The IC is Reigning-in Trojan AI Intruders

February 07, 2024

Artificial intelligence (AI) is quickly integrating into daily lives in the U.S. and around the world. From AI applications on our smart phones, to smart speakers and appliances, and through language applications like ChatGPT, AI is revolutionizing the way humans live their lives.

Similarly, for the Intelligence Community (IC), AI has become an essential tool for mission success. However, while AI is enhancing the IC’s capabilities, it has also raised security concerns. For example, one critical IC issue is the ability to defend AI systems from intentional, malicious, Trojan attacks.

Also called backdoor or data poisoning attacks, Trojan attacks rely on training AI to react to a specific trigger in its inputs. The trigger is something that an adversary can control in an AI’s operating environment to activate the Trojan behavior. For Trojan attacks to be effective, the trigger must be rare in the normal operating environment so that it does not affect an AI’s usual functions and raise suspicions from human users.

Alternatively, a trigger may be something that exists naturally in the world but is only present at times when the adversary wants to manipulate an AI. For example, an AI classifying humans as possible soldiers vs. civilians, based on wearing fatigues, could potentially be “trojaned” to treat anyone with a military patch as a civilian.

To address the threat posed by Trojans, the Intelligence Advanced Research Projects Activity (IARPA) launched the Trojans in Artificial Intelligence (TrojAI) program. The TrojAI program seeks to defend AI systems by conducting research and developing technology to detect and mitigate these attacks.

By building a detection system for these attacks, engineers can potentially identify backdoored AI systems before deployment. The development of Trojan AI detection and mitigation capabilities will decrease risks arising from AI system failures, especially for critical tasks.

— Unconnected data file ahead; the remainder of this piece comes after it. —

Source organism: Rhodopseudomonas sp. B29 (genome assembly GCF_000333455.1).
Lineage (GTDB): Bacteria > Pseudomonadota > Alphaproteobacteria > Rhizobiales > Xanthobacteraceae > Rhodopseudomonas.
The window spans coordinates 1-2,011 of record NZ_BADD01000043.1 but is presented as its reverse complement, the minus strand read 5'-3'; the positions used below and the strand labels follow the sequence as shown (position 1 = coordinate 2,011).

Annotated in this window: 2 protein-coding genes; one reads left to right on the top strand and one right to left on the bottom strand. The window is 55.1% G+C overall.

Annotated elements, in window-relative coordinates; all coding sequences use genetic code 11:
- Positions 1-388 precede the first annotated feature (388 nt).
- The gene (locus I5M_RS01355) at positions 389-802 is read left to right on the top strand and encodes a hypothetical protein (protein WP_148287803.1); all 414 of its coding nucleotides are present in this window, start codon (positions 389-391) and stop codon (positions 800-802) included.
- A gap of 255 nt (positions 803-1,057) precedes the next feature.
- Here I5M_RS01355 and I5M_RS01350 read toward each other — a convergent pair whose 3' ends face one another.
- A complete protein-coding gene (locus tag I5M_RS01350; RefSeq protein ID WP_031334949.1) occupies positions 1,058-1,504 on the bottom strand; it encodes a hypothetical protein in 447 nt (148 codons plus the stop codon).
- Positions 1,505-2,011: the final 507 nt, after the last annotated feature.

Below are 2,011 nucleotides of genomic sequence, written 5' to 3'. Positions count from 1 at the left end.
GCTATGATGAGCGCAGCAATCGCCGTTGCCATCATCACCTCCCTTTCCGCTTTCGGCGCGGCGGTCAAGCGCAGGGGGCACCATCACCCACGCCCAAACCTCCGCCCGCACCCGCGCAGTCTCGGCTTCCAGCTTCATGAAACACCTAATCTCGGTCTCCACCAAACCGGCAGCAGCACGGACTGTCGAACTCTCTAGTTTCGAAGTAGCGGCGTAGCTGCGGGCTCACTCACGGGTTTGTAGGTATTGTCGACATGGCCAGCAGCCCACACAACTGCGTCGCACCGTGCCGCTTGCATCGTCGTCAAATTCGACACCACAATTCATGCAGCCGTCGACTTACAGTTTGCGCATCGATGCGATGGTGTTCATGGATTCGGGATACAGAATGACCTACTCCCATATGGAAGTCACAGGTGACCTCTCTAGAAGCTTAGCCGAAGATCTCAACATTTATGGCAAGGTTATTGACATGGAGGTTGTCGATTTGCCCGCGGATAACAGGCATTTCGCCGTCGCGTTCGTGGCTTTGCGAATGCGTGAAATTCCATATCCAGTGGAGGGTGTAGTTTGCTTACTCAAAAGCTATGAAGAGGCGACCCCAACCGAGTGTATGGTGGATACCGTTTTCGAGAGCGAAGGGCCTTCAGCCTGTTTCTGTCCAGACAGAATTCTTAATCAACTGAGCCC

“Trojan attacks pose an increasingly realistic threat to AI systems, and this threat is heightened because research is still relatively new in this space,” said TrojAI Program Manager, Dr. Kristopher Reese. “This is why TrojAI is so essential.”

Launched in 2019, TrojAI was originally envisioned to be a two-year effort but was expanded to continue the work.

“We’ve explored numerous domains—image processing, natural language, cyber-security, reinforcement learning—and we are continuing to explore new domains, such as advancements in Large Language Models,” Dr. Reese said. “What we’ve found is that these models can be trojaned with relative ease, but detection can be more difficult, especially in larger models. But our partners have been making great strides and have had an outsized impact in scientific literature on the topic of detection and mitigation of these threats.”

To bring these advancements to fruition, the program has continued to work with its primary performers, which have deep expertise in AI systems. They include: ARM INC., the International Computer Science Institute, Peraton Labs, and SRI international.

Testing and Evaluation partners who build out datasets and analyze the performance of performer systems for the program include Johns Hopkins University Applied Physics Laboratory, the National Institute of Standards and Technology (NIST), Sandia National Labs, and the Software Engineering Institute.

While TrojAI will continue to work with its primary performers, the program’s datasets are also available to all researchers, and its leaderboard—hosted by NIST—is public, Dr. Reese said. He added that IARPA welcomes participation from other researchers who may have unique methods for detection to test their systems across a number of TrojAI’s available research datasets.

“We are making great strides in proving that this is not an unsolvable problem,” Dr. Reese said. “And this program will hopefully encourage more AI companies and researchers to consider the risks to AI across the entire lifecycle of an AI program.”

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